The national economy has proven resilience, and is getting close to the reactivation phase, leading to reimagining of the economy, he said. “I think that’s really exciting. It’s just unfortunate that the crisis continues to be so severe.”
“We still have to deal with what promises to be a particularly dark winter,” Depew said. “There is at least light at the end of the tunnel, and the light is not from an oncoming train. There’s some real progress we’ve made, not only in being able to treat coronavirus, but also on the vaccine front.”
Areas that are most resilient to date are housing and manufacturing, which together only account for 17 percent of the U.S. economy, Depew said.
Ruhl&Ruhl Realtors recently reported that Q-C home prices have increased 2.1 percent over the past year, and 13.6 percent in the past five years.
Housing in the U.S., trends that the pandemic accelerated were in place prior to the onset of Covid, Depew said, noting that also applies to technology and telework trends.
“In all, 2021 should be a good year,” he said, noting there are still risks of business curtailment due to restrictions to slow the virus spread. By this February, Depew estimated there may be a total of 500,000 U.S. deaths from Covid; as of Thursday, at least 273,500 have died, according to a New York Times database.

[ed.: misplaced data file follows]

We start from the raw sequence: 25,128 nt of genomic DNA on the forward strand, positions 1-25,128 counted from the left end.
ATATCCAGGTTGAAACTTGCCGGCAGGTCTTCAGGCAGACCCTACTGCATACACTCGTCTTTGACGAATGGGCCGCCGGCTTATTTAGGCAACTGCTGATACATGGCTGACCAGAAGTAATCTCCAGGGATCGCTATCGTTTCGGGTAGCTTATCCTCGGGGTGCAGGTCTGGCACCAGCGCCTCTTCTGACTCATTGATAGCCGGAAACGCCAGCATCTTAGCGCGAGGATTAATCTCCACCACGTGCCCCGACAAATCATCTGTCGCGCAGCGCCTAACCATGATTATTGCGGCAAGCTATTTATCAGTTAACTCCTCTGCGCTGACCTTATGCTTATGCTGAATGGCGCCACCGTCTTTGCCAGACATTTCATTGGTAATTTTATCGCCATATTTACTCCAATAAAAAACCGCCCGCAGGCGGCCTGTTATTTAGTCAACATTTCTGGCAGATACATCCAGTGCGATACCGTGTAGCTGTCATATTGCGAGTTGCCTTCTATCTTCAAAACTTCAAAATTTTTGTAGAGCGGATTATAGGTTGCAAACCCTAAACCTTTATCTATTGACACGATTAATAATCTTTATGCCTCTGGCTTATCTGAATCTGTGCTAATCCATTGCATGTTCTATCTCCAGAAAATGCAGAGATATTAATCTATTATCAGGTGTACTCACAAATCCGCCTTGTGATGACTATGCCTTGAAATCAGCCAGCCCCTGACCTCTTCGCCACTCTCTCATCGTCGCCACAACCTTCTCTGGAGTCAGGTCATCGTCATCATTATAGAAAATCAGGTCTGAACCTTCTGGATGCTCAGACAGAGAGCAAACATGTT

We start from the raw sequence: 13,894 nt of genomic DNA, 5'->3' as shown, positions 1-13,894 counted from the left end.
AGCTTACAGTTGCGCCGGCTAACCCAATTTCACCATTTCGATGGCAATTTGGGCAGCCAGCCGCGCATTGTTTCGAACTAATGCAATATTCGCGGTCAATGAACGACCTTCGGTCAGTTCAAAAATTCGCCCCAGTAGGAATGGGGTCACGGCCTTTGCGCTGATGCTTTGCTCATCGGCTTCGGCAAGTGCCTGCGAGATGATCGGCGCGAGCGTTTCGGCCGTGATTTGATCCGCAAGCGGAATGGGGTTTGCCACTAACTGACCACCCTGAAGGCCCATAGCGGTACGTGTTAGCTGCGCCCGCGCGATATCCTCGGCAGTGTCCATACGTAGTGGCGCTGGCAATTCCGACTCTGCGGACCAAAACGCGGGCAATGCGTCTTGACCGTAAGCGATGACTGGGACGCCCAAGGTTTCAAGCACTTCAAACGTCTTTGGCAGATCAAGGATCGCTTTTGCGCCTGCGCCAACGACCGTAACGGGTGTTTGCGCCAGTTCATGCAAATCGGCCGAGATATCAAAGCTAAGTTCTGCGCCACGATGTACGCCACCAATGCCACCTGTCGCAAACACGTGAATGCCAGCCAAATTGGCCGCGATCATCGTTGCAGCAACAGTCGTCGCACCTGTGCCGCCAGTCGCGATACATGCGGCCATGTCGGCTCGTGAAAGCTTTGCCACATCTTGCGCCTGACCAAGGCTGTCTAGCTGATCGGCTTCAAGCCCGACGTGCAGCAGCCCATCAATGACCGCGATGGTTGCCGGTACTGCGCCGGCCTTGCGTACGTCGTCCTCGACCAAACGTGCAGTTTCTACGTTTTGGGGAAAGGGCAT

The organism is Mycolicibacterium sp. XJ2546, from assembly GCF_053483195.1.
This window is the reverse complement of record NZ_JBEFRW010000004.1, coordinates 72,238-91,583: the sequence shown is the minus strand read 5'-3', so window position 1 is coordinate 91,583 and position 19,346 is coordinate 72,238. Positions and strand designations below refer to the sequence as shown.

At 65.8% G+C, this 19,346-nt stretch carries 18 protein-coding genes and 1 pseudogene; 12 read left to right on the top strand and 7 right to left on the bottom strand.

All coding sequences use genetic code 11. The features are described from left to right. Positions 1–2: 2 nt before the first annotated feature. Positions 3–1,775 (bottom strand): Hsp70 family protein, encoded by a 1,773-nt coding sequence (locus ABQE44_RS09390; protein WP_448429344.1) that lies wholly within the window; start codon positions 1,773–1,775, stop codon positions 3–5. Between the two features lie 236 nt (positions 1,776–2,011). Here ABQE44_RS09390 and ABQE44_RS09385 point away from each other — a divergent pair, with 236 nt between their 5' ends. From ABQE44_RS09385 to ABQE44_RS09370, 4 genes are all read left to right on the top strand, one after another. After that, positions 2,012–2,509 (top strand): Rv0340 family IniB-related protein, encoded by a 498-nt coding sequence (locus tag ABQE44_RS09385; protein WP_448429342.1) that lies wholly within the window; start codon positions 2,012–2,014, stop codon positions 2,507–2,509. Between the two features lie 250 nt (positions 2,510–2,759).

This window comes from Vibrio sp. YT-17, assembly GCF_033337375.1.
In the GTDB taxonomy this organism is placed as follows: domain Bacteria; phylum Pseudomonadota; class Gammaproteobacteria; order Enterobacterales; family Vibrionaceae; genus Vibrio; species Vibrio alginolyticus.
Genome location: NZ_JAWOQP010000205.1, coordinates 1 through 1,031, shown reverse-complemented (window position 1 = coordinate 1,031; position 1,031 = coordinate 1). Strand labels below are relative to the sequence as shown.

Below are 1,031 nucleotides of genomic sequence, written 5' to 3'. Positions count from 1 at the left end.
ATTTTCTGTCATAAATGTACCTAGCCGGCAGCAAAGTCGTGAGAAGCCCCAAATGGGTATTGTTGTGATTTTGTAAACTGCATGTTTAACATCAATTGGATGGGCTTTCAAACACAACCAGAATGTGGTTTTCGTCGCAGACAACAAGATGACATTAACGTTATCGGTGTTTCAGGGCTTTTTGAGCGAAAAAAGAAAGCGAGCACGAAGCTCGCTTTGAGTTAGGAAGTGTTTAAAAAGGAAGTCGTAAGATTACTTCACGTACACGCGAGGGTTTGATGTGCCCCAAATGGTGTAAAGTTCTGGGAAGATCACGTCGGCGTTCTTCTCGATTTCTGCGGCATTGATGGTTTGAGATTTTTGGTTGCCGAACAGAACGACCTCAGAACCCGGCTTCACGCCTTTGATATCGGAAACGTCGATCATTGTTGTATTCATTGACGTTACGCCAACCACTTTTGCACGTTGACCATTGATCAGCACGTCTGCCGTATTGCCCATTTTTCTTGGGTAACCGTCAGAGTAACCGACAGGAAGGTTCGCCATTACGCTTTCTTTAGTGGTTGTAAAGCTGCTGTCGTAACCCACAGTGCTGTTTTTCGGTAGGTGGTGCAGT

Case numbers are spiking across most of the U.S., leading to dire warnings about full hospitals, exhausted health care workers and expanding lockdowns. Covid hospitalizations just topped 100,000 nationwide for the first time and Wednesday’s national death total (2,885) was the
highest since the start of the pandemic.
“Obviously, in the second quarter, there was a historic decline in GDP,” Depew said of gross domestic product, noting a 31.4 percent drop, followed by 33-percent rebound in the third quarter.
“Our forecast for Q4 is a little more subdued, at 2.75 percent,” he said. “But when we look at 2021, our full year forecast is about 3.5 percent – and that’s subject to upward revisions.”
That’s a better long-term growth trend than decades past, Depew said. From 1945 to 2007, that trend in the U.S. economy averaged 2.5 percent growth per year. Prior to the pandemic, that growth path was 1.8 percent per year.
Before the pandemic, the nation had historically low unemployment, with 3 percent in most major metro areas, and the Q-C a little higher, about 4 percent, Depew said.
Now, there’s a national average of two unemployed people for every job opening, compared to the last recession in 2009, when it averaged 6.5 unemployed for every opening, he said.
“There are still 10 million people who are directly unemployed as a result of the pandemic,” Depew said. “The overwhelming majority of
those jobs tended to be lower income, lower-wage jobs, that typically paid minimum wage. As those start to come back, we’ll see employment start to rapidly increase, but it’s not going to solve some of the labor challenges that were present prior to the pandemic.”